Instead most institutional investors will select clearing brokers to gain access to the CCPs. While so-called "client clearing" is still in its relative infancy, some buy-side institutions have already begun actively clearing in anticipation of the mandatory requirement; others are planning for the transition to clearing and modelling the investment and operational implications of the new rules.
Recent evidence suggests that considerable work remains to be done by "buy-side" market participants, such as institutional asset managers, pension funds, insurance firms, hedge funds and corporate treasuries. In March 2012, Rule Financial conducted an OTC Clearing and Collateral Management survey (the "Clearing and Collateral Survey") which looked at several issues, including how banks and dealers are planning to interact with their clients in respect of central clearing; the impact of regulatory changes on buy-side institutions and how they are adapting to those changes.
The themes which emerged from the survey responses centred on uncertainty over the timetable for implementing regulatory changes and the challenges in preparing for the transition. While survey respondents recognised the potential material impact of new collateral requirements on investment and operational processes, only 20% of buy-side respondents had finalised their target processes. This means that projects have been, or will be, as the case may be, compressed into the latter half of 2012 in order to meet regulatory deadlines.
Straw polls subsequently conducted by Rule Financial at the June 2012 Institutional Investor COO/CFO Roundtable and at the May 2012 Markit Outlook for OTC Markets event in London reiterated the findings of the Clearing and Collateral Survey. The straw polls found that with respect to the new regulations: 21% of respondents had "no clue", 55% were "hazy", 16% were "clear" and 8% were "crystal clear". The June poll highlighted that small and medium-sized institutional investors in particular feel exposed in terms of their preparedness for the new market structure:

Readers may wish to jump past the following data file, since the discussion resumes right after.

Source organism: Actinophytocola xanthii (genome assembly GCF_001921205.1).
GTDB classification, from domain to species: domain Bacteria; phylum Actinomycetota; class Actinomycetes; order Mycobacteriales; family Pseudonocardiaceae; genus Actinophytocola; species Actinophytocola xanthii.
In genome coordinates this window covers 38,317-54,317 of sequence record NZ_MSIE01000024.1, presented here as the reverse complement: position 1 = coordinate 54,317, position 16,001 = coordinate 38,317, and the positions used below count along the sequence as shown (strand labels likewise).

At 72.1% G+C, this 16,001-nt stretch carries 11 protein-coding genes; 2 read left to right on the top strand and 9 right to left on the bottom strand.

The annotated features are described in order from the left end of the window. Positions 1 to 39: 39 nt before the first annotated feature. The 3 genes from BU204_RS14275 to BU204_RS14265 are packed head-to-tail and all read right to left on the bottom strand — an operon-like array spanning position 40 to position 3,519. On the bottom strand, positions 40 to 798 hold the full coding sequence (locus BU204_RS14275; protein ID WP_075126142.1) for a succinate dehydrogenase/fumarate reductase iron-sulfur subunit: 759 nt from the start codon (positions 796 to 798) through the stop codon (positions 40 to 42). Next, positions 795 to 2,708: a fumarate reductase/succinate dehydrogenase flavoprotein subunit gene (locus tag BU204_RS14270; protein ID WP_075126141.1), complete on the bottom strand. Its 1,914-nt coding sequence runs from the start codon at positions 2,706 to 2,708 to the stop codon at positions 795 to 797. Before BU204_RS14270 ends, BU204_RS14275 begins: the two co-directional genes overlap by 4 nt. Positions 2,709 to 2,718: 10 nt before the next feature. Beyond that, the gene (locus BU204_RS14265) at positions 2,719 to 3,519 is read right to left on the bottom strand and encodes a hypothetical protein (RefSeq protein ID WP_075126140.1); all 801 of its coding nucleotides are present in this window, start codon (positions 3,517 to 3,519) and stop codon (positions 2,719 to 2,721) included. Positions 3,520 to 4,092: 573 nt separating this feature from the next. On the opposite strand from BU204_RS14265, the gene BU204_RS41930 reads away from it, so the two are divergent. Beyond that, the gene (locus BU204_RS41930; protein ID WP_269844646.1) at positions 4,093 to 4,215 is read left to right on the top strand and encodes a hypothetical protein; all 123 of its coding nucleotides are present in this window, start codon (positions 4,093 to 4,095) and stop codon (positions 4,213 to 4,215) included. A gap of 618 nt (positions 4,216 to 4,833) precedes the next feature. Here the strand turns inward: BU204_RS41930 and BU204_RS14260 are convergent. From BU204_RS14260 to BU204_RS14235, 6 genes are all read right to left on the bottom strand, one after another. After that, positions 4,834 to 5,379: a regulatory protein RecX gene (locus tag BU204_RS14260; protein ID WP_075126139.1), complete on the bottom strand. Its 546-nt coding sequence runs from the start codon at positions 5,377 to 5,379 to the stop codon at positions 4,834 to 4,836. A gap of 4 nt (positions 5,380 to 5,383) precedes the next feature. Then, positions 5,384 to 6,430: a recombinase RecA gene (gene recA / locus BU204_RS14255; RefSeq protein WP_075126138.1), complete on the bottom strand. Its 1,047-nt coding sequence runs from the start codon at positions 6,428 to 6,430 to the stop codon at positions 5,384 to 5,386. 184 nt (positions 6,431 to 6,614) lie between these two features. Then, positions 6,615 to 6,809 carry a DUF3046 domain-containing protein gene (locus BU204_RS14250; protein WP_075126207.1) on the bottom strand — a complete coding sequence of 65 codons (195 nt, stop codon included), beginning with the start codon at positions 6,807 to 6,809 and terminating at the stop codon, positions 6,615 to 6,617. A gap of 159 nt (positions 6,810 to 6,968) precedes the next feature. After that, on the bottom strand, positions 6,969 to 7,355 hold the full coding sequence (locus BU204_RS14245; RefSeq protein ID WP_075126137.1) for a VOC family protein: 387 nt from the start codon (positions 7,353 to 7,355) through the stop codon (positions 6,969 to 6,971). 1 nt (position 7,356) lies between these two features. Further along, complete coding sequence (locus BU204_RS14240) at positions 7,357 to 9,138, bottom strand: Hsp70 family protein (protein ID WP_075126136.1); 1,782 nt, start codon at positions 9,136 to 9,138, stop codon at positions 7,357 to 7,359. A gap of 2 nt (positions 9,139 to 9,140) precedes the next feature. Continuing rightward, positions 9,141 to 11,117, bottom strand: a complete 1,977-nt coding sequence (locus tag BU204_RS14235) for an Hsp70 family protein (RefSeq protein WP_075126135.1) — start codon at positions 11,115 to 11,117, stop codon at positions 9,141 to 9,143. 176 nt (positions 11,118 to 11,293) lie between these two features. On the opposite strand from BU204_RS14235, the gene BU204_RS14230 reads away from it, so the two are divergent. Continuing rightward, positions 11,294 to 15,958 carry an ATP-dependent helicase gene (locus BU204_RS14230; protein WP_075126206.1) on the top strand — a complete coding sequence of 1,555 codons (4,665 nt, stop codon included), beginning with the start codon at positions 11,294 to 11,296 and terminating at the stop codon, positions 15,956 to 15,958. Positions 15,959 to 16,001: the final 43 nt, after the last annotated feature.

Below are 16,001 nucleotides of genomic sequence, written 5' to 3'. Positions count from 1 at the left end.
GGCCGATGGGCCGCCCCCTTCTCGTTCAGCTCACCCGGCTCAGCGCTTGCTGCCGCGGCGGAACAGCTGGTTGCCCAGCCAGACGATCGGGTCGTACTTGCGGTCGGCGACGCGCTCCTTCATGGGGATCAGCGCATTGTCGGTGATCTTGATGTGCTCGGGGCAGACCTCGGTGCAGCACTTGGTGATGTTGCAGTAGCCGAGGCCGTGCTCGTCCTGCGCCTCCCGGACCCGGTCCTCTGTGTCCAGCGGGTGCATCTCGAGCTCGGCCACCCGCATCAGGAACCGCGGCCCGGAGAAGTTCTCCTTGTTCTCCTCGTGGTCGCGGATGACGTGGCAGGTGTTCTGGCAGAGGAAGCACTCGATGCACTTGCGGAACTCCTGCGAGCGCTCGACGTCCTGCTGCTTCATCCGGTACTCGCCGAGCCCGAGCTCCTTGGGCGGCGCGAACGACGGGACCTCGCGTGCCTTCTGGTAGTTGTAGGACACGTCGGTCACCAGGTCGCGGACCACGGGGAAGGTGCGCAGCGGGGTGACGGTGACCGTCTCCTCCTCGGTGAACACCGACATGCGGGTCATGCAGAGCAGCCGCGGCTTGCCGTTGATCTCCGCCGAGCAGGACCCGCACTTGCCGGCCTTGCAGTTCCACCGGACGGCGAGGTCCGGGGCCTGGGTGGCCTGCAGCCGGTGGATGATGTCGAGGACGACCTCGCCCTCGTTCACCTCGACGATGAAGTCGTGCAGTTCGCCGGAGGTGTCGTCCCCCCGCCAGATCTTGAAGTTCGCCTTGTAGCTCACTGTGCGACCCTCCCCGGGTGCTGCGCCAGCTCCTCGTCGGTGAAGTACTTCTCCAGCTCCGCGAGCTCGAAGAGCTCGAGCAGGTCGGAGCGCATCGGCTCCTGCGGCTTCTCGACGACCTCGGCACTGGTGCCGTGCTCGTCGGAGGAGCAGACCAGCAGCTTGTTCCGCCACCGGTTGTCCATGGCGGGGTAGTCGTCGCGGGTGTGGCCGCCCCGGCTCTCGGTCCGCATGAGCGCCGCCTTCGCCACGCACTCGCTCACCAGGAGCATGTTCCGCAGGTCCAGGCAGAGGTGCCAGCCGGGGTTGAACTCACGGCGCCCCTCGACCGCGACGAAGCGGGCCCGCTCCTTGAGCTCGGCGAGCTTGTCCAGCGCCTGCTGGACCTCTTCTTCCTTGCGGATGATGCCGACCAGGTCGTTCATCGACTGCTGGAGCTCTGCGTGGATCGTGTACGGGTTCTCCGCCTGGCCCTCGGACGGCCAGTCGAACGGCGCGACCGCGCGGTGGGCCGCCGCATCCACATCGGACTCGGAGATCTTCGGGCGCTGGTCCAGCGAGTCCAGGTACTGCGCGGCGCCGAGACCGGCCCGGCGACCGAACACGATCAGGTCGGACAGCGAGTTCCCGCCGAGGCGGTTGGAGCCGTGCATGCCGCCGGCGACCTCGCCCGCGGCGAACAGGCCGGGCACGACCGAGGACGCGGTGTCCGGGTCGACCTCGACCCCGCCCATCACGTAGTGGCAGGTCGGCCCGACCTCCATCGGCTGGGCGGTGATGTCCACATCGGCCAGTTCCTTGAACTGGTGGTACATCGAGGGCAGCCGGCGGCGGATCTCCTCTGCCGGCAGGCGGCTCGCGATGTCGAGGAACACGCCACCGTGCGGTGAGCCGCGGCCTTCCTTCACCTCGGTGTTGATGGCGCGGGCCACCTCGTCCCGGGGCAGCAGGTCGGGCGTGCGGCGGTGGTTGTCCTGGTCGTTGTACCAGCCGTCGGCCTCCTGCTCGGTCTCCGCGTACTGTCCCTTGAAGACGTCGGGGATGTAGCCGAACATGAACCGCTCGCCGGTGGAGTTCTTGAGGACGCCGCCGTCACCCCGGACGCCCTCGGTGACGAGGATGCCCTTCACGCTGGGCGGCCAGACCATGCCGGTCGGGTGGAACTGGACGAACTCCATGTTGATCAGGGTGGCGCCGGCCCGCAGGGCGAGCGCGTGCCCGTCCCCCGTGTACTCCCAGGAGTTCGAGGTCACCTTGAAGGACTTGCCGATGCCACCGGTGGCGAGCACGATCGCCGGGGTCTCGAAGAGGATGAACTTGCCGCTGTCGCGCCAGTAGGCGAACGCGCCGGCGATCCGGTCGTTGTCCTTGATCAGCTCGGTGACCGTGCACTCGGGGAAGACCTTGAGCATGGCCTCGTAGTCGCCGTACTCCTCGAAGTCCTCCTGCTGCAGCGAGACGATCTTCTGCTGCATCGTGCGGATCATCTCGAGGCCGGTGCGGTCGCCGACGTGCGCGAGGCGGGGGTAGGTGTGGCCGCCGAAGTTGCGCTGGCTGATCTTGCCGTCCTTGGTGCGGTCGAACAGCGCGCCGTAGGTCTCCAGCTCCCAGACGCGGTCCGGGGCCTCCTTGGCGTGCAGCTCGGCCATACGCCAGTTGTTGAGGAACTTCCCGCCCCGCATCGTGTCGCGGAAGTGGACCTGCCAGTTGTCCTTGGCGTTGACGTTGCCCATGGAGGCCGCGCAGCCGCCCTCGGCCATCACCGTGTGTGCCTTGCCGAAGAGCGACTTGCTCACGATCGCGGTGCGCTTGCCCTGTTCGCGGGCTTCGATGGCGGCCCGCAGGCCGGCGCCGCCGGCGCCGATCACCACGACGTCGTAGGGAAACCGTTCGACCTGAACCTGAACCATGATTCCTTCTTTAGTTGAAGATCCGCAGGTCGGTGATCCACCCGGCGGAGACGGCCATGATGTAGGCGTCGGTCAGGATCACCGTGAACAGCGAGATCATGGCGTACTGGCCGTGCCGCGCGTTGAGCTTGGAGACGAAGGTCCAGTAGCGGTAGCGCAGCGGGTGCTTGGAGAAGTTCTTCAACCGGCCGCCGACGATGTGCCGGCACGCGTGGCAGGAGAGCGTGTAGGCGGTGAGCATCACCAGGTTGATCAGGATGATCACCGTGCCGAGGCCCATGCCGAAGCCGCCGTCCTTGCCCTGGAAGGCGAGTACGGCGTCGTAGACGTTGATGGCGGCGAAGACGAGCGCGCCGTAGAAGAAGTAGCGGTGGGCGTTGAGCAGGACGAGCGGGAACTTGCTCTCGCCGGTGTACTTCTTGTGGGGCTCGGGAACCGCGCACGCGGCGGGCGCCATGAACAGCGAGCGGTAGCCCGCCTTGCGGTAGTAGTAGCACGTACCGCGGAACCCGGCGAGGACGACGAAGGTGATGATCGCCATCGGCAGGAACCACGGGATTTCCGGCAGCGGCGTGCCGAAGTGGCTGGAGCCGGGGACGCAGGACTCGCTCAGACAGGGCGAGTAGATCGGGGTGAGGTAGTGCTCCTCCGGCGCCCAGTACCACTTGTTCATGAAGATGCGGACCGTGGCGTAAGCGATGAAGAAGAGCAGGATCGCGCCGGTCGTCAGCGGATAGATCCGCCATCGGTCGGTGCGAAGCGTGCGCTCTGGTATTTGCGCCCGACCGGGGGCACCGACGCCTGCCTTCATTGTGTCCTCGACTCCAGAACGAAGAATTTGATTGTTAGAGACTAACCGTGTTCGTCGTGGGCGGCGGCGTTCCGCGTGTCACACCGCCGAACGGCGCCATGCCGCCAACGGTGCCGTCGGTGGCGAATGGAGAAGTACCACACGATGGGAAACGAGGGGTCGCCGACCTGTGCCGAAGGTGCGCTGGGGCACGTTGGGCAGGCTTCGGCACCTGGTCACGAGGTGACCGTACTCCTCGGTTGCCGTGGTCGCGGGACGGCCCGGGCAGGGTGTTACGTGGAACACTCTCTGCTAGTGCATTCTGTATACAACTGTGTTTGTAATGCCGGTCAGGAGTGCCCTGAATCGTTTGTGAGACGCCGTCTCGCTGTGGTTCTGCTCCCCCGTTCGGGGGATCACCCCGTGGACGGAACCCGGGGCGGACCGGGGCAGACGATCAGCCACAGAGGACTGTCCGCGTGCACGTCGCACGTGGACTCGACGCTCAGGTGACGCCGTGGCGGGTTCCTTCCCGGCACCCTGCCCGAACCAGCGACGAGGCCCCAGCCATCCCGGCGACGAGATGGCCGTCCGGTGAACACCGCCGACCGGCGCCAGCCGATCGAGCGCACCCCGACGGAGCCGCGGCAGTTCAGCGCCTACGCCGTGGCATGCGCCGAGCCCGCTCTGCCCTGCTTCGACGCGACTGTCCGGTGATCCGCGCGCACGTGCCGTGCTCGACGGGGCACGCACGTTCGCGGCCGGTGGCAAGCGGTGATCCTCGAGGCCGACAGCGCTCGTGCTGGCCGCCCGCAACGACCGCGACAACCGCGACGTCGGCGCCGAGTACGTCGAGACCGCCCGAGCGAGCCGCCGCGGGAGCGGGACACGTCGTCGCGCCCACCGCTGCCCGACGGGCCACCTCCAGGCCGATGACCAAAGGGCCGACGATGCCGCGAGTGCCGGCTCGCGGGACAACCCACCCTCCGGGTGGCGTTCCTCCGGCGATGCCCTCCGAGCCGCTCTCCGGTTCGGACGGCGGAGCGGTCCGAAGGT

Figure 1 // Is the Buy-side Adequately Prepared?
Source: European Institute COO/CFO Roundtable, 13-14 June 2012. Electronic survey of 35 participants.
Understandably, many buy-side parties have taken a wait-and-see approach in the face of uncertainty over the final scope and timing of the new rules and the competing demands of numerous strands of regulatory change. However, as the rules crystallise, the need to address open issues becomes pressing.
The operational and risk management challenges associated with the transition to the cleared market model are substantial; these include the preparation of legal documentation, establishment of market access and connectivity, on-boarding and account opening at clearing brokers, and the implementation and management of complex margining and collateral processes.
Increasingly, clearing brokers, tri-party collateral agents, custodians and infrastructure vendors are offering products and services to address the specific needs of their buy-side clients. Additionally, buy-side firms should approach the preparation of legal documentation with care to ensure that funds are not temporarily shut out of the market for cleared OTC derivatives.
Investment professionals should take the lead in establishing a clearing and collateral strategy as the impact of the new market model on the portfolio management process will also be substantial. In particular, current and anticipated future investment requirements should drive the selection of CCPs to clear derivatives. Buy-side firms will need to evaluate the relevant collateral and capital requirements associated with central clearing since there could be potentially significant effects on investment strategy and day-to-day portfolio management.
Since current industry views on the materiality of collateral charging on investment returns are mixed, we believe that some institutions have yet to fully quantify the impact and to adapt their investment processes accordingly:
Figure 2 // Buy-Side Expectations of Impact of Collateral Charging on Returns
Source: Rule Financial OTC Clearing and Collateral Management Survey, March 2012
The Collateral Challenge
In many respects, the clearing of OTC derivatives through a CCP offers benefits to institutional investors. In theory, valuation and pricing should become more transparent, liquidity should improve and the potential for systemic market disruption should be diminished. In the derivatives clearing process, CCPs manage the credit risk through a range of controls and methods, including a margining regime that imposes initial margin and variation margin requirements on parties to cleared transactions, and the establishment of a default fund.
The CCP will call for initial margin to cover its potential future exposure; this is the potential cost of closing out the positions of a defaulting clearing member under "normal" market conditions. Clearing members are also required to make contributions to the CCP's default fund, which stands as a further line of defence against multiple counterparty failures in stressed markets. The CCP's pool of initial margin, default fund contributions from clearing members and the CCP's own capital together act as a buffer to absorb potential credit losses associated with the failure of one or more clearing members.